Thursday, 9 February 2017

Pinky & Perky

I always take Fanny Cradock's advice. Well, more often than not. Okay, sometimes. I certainly abide by one of her favourite recommendations, which is to scour the 'thrift' shops for hidden treasures. She's forever popping in to see if she can pick up an unusual dish, a discarded ornament or if she's lucky a delightful mould in which to present her food at it's very best. I can't resist a rummage myself. From time to time I pick something up though that I wonder 'when will I ever use that?' The vintage mould I bought last year is one such item...

Fanny Cradock Apricot Mould

Fanny's guidance is to make her Apricot Snow, or La Délice des Abricots, in an old fashioned pyramid mould. It's round and resembles a pyramid only in the way it reaches for the sky with each circular step slightly smaller than the previous one. A bit more like a pointy hat than a pyramid. Well, if only I had one. I am often envious of Fanny's moulds, and she knows it. She practically thrives on being the first to bag the bargains. I had thought I'd have to improvise wildly on this dish, when I suddenly remembered the mould I'd bought and tucked away at the back of the cupboard, waiting for it's perfect time to shine. The relief!

Fanny Cradock Apricot Mould

The recipe itself is a variation on the by-now-familiar blancmange theme. With the addition of cold tea. Fanny uses small, stoned, ripe apricots for her Délice, but they aren't really in season at the moment, so I grab a tin I had snuggled away next to the mould at the back of my long-forgotten kitchen cupboard. No shame in that, remember. Fanny cooks hers in a low oven, swimming in the cold tea and then rubs them through a sieve while they are still hot, to emulsify. I whizz mine up in the food processor. Perfectly pulsed purée.

Fanny Cradock Apricot Mould

Fanny whisks up a couple of egg whites, adds some single cream, mixes through the cold tea and folds in the purée. And so do I. I know when to strike out on my own, and this isn't the time. Fanny dissolves gelatine in a little extra cold tea. As I'm using my veggie-friendly Agar, I need to dissolve it in the tea, and bring it up to they boil to activate it. Once done, it's swirled into the mix. It looks light and fluffy, just like freshly drifted snow, as Fanny hoped, ready for the mould.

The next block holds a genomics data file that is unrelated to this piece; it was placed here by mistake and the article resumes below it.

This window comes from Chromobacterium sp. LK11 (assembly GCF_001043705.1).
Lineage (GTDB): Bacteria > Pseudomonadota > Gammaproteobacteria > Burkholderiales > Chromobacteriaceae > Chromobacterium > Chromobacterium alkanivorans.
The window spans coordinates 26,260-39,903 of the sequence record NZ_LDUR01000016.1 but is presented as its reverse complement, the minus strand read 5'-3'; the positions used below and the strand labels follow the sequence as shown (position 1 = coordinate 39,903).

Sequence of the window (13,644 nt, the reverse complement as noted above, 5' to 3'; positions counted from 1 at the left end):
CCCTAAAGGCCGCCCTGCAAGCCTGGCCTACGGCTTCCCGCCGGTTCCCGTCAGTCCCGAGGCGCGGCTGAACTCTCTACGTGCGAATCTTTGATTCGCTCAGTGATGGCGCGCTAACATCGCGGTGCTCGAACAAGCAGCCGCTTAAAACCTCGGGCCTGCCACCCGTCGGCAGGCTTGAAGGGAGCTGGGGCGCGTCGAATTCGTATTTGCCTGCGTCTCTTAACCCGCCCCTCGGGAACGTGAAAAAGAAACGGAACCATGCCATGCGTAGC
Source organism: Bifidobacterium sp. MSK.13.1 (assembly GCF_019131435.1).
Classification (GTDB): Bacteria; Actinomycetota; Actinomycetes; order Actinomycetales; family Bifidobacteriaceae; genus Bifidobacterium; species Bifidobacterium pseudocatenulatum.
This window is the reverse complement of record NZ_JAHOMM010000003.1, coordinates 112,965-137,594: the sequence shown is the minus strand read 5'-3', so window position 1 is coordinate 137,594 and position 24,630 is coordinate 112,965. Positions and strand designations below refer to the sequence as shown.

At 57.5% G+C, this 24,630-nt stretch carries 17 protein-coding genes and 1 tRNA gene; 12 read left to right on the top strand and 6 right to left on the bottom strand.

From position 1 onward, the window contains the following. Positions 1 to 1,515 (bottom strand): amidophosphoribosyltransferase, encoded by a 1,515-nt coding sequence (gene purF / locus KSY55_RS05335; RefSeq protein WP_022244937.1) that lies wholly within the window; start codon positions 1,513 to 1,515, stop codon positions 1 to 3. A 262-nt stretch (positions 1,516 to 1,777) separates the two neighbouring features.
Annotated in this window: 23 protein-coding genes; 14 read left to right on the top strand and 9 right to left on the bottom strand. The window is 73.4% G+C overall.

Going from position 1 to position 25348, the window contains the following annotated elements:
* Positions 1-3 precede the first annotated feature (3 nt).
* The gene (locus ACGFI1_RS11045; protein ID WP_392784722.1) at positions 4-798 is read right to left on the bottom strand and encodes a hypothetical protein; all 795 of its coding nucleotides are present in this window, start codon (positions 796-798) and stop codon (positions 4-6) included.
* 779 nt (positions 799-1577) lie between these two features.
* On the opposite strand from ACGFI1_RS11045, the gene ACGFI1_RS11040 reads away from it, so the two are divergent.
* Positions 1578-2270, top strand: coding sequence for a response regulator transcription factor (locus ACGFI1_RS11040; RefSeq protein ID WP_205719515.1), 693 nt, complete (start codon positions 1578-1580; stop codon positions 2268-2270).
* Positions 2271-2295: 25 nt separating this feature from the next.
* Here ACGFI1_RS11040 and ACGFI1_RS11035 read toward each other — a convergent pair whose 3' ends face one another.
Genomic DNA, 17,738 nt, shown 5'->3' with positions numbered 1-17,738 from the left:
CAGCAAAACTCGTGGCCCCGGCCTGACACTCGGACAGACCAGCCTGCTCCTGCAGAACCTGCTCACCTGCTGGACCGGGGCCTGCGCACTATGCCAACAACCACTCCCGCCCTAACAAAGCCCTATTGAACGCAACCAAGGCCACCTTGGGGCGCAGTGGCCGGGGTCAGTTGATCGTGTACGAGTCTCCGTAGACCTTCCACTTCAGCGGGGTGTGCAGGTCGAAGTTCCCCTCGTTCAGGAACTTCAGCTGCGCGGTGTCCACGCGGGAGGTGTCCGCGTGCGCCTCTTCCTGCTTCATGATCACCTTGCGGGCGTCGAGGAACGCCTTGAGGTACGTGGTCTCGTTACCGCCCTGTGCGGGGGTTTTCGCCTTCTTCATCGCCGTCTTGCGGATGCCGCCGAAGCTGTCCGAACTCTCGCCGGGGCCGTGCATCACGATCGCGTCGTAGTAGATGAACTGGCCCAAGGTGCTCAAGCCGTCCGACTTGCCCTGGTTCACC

Fanny Cradock Apricot Mould

It's only now that I have rescued the mould from the dark recesses of my cupboard that I remember why I tucked it away in the first place. Yes, it makes a decent substitute for a pyramid, but it's, well, there's no escaping this, very booby. I'm really not sure when it would be acceptable to use it, or indeed what it's original purpose actually was. I should've made two perhaps. It's not like I'll be using the mould regularly, or even again for a while. It'll just nestle back into the back of the cupboard and be forgotten again more than likely. Maybe I need to donate it back to the charity shop? I'd have to hide it in something else, or try to disguise it? Would they accept it I wonder?

Fanny Cradock Apricot Mould

6 comments:

  1. I love the thought of the cold tea in this! The result looks, erm, perky to say the least :D

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    1. The tea made a nice difference actually - to the taste, not the perky-ness! ;-)

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  2. Definitely very booby. But boobs are fab, so why not enjoy your mould? That dessert would break the ice at a dinner party.

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  3. I'm loving the boob mould. I say go with it. Embrace the boob, so to speak.

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